system admin with setting them up and tearing them down. Indeed, they
are likely to linger, continuing to pollute the namespace long after
they are dead trees simply due to the overhead of removing them!

As for BSP's... these don't seem to have a lot of contributors - at
least from what I have seen. Typically 1 or 2 people. For that scenario,
I see two processes as options:

a) add user branches:
master
bernard
dvhart/topicA
dvhart/topicB
tzanussi/topicA
tzanussi/topicD
Yeah, that's what you and I do already. But we now have people coming
online who will be be continually pushing changes to their bsps in
meta-intel and we don't necessarily want to give them write access to
meta-intel itself right away, I assume...

b) use the personal repositories described in #2 above
Yeah, so we could create and manage meta-intel-contrib ourselves without
bothering any admins...

Tom

While it is possible to use poky-contrib for things like this, I think
it is non-intuitive to use a repository as a remote to a repository that
isn't based off the remote repository (like BSP layers which aren't part
of poky). For most users, this will result in pulling down MBs of
unnecessary git objects. Yes, you can use --reference when cloning. Yes,
you can use fancy fetch commands. No, nobody will.

Thanks,


Darren Hart <dvhart@...>
 

On 04/26/2011 10:05 PM, Tom Zanussi wrote:
On Tue, 2011-04-26 at 21:53 -0700, Darren Hart wrote:

On 04/26/2011 09:39 PM, Tom Zanussi wrote:
On Tue, 2011-04-26 at 20:00 -0700, Darren Hart wrote:
git.yoctoproject.org hosts a number of different repositories, some of
which host limited user contributions (such as poky-contrib). These
repositories are setup and administered by a yoctoproject.org system admin.

As our developer base grows, the need for user creatable git trees also
grows. Eventually, *-contrib isn't going to scale, and neither will the
system admin. There are plenty of available places individuals can
create publicly accessible trees (github, kernel.org, or any number of
similar sites). However, I think it would be beneficial for at least
very active developers to be able to create and destroy trees on a whim,
without having to involve the system admin with each event.

kernel.org provides a git web interface for user created trees. I'd like
to see something similar available at yoctoproject.org in order to
establish single place to go looking for "yocto developer trees". Users
would have to justify their request for a user account and agree to a
terms of use. This has served the Linux kernel community very well. I
think it could do the same for us.

Note: I am not offering to setup such a service or even say that it's
possible with the current resources. I just wanted to throw the idea out
there and see if others have found a similar gap in the development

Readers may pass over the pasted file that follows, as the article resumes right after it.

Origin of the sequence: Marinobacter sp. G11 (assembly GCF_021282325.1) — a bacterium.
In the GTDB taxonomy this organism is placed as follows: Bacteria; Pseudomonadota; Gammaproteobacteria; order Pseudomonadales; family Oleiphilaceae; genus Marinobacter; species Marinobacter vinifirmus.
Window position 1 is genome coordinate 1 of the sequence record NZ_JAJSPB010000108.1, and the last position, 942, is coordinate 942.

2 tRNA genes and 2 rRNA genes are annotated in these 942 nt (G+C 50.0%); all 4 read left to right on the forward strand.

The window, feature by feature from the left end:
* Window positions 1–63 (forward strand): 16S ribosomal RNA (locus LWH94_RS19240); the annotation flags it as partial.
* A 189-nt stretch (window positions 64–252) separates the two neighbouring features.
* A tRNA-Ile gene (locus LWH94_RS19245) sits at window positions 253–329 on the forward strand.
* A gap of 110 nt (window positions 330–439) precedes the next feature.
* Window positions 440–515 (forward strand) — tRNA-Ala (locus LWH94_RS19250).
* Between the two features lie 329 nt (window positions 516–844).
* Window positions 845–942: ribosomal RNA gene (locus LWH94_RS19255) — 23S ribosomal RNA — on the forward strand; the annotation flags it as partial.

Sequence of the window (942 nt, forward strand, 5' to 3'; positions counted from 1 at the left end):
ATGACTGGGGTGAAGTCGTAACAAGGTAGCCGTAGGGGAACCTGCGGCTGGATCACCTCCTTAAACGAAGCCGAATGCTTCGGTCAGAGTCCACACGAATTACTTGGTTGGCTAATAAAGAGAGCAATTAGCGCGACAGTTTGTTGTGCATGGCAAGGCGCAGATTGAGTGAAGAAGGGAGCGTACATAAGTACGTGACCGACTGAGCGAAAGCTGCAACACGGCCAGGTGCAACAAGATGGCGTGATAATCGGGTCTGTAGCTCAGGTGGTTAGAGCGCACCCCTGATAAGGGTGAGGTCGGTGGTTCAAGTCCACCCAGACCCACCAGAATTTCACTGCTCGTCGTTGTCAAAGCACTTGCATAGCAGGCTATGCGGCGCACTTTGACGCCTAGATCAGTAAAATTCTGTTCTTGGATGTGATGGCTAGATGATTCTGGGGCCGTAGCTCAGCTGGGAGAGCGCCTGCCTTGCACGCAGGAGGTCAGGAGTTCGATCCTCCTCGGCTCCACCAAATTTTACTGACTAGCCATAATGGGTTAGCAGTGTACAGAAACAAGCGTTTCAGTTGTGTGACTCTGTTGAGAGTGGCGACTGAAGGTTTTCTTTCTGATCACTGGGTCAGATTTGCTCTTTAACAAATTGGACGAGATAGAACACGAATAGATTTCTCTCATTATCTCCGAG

environment and if this idea would address that gap.

Thoughts?
My thinking (I guess - I didn't really think that much about it at the
time) when requesting the meta-intel-contrib repo was that repos that
could expect to get continual contributions from many people would
benefit from having a corresponding -contrib version - so far that's
poky-contrib, linux-yocto-*.contrib, and openembedded-core-contrib. To
me bsp repos fit the same criteria, but I'm not the one who has to
manage it all, so I understand the desire to avoid the proliferation.

Seems like the personal repos idea would mitigate the problem...
I think these are two distinct but overlapping problems:

1) place to share on the common core (poky, linux-yocto*)
2) place to share new stuff that may not amount to anything

For #1, the *-contrib git repositories make sense to me. It provides a
single repository that a lot of people use and reduces the git remote
management for everyone. They are therefor worth the added complexity
they add to the yoctoproject git namespace and on the system administrator.

For #2, people need to be able to prepare a tree and poke someone in IRC
with a git URL to try out. Many of these are likely to be short lived,
and to only have a single contributor. As such, they are not worth
polluting the yoctoproject git namespace, nor should we burden our
system admin with setting them up and tearing them down. Indeed, they
are likely to linger, continuing to pollute the namespace long after
they are dead trees simply due to the overhead of removing them!

As for BSP's... these don't seem to have a lot of contributors - at
least from what I have seen. Typically 1 or 2 people. For that scenario,
I see two processes as options:

a) add user branches:
master
bernard
dvhart/topicA
dvhart/topicB